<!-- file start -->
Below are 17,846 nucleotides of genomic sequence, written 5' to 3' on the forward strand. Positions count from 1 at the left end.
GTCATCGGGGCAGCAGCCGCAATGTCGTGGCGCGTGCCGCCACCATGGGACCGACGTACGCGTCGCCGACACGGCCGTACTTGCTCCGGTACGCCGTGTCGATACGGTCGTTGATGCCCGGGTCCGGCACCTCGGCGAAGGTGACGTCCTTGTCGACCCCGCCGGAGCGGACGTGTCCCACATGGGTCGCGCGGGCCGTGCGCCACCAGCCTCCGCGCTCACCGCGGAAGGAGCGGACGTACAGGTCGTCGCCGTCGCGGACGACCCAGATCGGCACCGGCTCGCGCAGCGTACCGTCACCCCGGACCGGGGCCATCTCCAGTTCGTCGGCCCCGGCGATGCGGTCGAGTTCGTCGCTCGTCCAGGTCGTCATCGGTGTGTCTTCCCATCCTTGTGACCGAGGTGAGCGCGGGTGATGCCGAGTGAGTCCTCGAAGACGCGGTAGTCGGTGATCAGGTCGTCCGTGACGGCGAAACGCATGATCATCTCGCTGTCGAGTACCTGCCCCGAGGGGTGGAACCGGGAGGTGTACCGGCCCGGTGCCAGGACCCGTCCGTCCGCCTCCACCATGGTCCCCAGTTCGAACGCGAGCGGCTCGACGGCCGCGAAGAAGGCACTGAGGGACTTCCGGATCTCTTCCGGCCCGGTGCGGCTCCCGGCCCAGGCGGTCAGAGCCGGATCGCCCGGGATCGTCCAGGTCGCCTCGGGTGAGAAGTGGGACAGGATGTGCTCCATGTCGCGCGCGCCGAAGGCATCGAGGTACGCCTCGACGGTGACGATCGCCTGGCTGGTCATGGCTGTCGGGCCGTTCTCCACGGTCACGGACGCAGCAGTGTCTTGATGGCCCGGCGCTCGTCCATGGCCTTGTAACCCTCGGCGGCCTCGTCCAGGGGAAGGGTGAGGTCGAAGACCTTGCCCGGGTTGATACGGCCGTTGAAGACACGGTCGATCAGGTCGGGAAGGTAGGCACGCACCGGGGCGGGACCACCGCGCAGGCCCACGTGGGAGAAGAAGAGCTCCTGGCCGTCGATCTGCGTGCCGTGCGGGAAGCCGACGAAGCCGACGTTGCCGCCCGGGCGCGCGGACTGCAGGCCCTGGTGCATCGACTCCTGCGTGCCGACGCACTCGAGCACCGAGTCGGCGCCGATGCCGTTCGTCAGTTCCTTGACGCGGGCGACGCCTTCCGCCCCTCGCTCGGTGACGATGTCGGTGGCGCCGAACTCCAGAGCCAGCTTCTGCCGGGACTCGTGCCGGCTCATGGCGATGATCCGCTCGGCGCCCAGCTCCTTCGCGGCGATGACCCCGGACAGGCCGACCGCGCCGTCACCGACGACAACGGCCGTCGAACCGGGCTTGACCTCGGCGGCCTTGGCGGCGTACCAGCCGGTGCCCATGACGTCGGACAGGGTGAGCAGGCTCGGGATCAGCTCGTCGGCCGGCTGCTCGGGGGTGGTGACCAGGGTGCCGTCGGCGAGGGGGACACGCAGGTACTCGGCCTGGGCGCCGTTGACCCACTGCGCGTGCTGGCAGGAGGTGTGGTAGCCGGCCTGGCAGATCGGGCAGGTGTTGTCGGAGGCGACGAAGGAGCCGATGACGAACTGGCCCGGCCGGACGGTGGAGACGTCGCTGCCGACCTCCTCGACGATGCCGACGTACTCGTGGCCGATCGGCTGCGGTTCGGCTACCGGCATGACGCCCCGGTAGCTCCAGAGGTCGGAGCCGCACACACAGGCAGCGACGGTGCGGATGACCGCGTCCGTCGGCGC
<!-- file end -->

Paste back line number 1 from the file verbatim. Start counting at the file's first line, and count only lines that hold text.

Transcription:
Below are 17,846 nucleotides of genomic sequence, written 5' to 3' on the forward strand. Positions count from 1 at the left end.